Behind the Scenes
by Kate Mayer
There’s a saying that those who like films and sausages should never see how they’re made. A lot more happens behind the scenes than is readily visible. At the risk of wrecking the magic, we’d like to share a little about what went into the two video introductions now posted on the WiRED and ITN websites. You may want to view the videos first by clicking on the links.
Like everything else WiRED does, creating the videos required a lot of teamwork. When WiRED’s Executive Director, Gary Selnow, Ph.D., asked me to write the scripts for WiRED and the ITN, I said I’d do it if he got an actor to read them. No matter what I wrote, I knew if a real professional didn’t read it, it would fall flat. “I think Michael Constantine might do it,” he said, “Suellen Crano (a WiRED board member) knows Michael. She said he likes our work and has offered to assist us.” What luck!
WiRED colleague Annie Stuart edited the scripts and, together with Dr. Selnow, we adjusted them until we were happy. Board member Dick Gilbert, D.D., then reviewed both scripts. His background at NBC made him a perfect script doctor. He had great suggestions and tightened things up. And when Michael Constantine added to his introduction, making an even stronger statement in support of WiRED, we were thrilled. It was more than we would have asked for.
Suellen Crano, Ph.D., took on the task of producing the video. “We used my husband's office at Claremont Graduate University as it was summer vacation and the students and faculty are away,” said Dr. Crano. She also recruited director Jason Zeldes, a documentary filmmaker and graduate of the University of Southern California (USC). “Michael Constantine was incredible. He worked hard on telling the right story with the right words and tone. It was clear that he really cared about what he was saying, that he put his heart into it, and as a result, the filming was easy,” said Dr. Crano.
Zeldes concurs, “Michael was great, came completely prepared, and even did a few extra takes for me, which was nice of him since he's an established actor and I'm fresh out of film school.” Equipped with three lights, 10 feet of dolly track, and a digital camera, Zeldes got to work shooting the finely tuned script. “The hardest part of the filmmaking process,” says Zeldes, “is getting what is in your head onto the tape. In this particular instance the office had many bare white walls, so hiding the shadows was the most challenging part of lighting.” Eventually, Zeldes found the trick, bouncing the lights off the walls to create a soft light, and setting one final light spotted directly onto Michael, to make his eyes sparkle.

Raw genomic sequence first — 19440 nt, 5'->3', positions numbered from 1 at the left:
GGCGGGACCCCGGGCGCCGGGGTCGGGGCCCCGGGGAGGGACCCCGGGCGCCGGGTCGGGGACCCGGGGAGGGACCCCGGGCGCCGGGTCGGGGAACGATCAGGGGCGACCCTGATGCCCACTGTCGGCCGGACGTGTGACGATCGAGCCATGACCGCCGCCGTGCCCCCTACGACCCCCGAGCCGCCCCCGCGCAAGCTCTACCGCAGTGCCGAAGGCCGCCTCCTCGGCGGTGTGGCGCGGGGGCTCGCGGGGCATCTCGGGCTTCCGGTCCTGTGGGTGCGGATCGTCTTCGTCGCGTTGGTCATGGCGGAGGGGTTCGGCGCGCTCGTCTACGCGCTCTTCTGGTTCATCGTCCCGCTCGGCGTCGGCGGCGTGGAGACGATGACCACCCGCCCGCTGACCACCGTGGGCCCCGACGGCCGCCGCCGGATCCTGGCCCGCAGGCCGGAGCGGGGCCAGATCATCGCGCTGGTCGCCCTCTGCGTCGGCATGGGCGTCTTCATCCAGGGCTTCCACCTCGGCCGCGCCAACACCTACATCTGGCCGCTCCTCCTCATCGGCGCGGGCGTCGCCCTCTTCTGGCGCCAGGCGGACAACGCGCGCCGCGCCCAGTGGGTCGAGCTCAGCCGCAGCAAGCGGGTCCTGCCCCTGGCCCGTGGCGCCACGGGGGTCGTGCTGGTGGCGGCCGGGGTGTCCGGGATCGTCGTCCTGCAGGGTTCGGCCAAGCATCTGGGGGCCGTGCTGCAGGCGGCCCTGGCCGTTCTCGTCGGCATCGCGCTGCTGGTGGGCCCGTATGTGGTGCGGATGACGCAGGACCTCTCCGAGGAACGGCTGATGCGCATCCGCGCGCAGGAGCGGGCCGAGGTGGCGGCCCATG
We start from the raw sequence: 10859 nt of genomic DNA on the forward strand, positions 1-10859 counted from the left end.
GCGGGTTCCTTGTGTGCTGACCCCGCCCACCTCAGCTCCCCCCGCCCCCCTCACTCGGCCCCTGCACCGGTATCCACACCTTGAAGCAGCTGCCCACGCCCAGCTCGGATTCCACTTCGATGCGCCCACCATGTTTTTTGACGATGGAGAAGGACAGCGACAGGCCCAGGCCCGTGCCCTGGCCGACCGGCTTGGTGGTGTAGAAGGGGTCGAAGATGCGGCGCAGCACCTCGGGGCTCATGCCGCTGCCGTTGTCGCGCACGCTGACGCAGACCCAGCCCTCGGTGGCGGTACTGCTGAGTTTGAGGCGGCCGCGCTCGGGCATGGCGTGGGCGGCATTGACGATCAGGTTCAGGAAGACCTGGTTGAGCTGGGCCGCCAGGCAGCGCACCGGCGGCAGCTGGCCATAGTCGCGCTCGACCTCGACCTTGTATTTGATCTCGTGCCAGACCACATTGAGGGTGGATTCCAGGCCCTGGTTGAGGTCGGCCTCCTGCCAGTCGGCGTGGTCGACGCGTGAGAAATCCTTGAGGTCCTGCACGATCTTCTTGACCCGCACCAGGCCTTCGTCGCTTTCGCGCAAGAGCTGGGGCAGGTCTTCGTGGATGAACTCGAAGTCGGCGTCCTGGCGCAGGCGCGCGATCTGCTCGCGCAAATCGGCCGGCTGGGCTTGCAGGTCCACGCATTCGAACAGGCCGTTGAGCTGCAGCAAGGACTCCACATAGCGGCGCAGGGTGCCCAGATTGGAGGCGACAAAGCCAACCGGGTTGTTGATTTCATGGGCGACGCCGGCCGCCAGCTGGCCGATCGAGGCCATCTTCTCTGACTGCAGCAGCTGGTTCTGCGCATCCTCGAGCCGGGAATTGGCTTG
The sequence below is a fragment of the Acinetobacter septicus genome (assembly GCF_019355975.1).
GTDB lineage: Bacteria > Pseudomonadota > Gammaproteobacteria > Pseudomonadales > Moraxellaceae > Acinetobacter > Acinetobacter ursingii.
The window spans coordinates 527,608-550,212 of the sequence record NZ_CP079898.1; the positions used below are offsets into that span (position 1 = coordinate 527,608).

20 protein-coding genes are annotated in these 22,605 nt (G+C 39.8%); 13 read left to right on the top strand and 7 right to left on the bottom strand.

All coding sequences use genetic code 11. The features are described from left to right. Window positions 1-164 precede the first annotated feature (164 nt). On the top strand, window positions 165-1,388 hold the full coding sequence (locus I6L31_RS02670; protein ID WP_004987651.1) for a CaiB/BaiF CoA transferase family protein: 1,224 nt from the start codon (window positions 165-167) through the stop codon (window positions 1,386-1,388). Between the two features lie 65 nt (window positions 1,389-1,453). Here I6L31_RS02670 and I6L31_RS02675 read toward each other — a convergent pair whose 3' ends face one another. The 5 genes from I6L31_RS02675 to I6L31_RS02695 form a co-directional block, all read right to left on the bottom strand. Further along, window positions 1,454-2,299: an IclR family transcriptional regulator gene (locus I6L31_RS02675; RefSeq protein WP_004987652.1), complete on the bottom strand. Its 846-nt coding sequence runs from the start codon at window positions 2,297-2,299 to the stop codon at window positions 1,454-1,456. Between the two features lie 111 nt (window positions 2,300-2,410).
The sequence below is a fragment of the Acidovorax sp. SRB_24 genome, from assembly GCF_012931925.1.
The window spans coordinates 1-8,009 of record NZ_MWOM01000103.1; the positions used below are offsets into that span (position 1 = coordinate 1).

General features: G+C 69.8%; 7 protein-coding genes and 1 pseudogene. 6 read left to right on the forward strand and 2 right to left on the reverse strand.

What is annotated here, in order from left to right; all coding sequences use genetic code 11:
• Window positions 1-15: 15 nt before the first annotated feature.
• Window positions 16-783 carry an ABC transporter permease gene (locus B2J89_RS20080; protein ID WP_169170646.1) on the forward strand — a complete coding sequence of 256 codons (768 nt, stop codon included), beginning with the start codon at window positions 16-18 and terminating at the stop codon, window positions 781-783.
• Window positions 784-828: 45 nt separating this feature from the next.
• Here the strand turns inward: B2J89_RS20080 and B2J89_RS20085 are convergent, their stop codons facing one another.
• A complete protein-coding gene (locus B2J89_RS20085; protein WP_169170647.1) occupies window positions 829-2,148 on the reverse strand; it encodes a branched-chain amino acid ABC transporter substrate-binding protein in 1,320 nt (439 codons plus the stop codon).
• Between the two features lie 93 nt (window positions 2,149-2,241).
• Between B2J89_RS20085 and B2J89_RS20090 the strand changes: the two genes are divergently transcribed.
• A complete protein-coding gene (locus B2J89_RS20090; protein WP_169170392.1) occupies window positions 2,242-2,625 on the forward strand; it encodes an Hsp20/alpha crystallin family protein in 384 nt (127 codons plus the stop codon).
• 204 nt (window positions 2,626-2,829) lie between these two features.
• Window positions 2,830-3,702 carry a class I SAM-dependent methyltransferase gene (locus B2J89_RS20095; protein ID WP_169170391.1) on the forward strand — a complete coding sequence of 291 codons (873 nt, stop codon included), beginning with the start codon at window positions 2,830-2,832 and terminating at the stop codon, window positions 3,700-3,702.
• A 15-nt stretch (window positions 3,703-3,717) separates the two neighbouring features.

Zeldes also used a dolly for many of the shots. “I knew that when the final product was cut together, the photos would be panning in and out, side to side. I wanted to shoot Michael’s pieces in a similar fashion, so they would flow well with the photo montages.”
Dr. Crano also found a way to pull together props for the shoot. “I scoured the area looking for a globe. Apparently, globes are out. I even went to every thrift store and charity shop in town. Finally, I went to the library to see if I could borrow their globe. That was a no-no, but they have a room in which they sell donated books and other things to raise funds for the library. There, at last, I was able to find a map of the world, for the whopping price of 10 cents.”
Zeldes’ friend and colleague, Brian Rudloff, did production sound on the shoot. He combated the sounds of passing lawnmowers and airplanes by placing the microphone just inches above the shot and spotting directly towards Michael’s mouth, resulting in a very clean recording. He, too, is a recent graduate of USC film school with an emphasis in sound design and an interest in interactive media and animation. The pair have worked on several films together, most recently a documentary about war reenactment called “Saturday Soldiers.”
WiRED’s gifted graphic designer, Ann Britton of Banana Design, shared photos she owns for the ITN video and created the links to the videos on both websites. Our Webmaster, Brian Colombe, helped pull together the logos and photos necessary for the shoots.
Zeldes edited both videos and the final products are now up on the sites. We’re very grateful to the many gifted people who donated their time and creative energy to develop these videos—part of the behind-the-scenes magic of WiRED.
Editing by Annie Stuart, layout by Brian Colombe.
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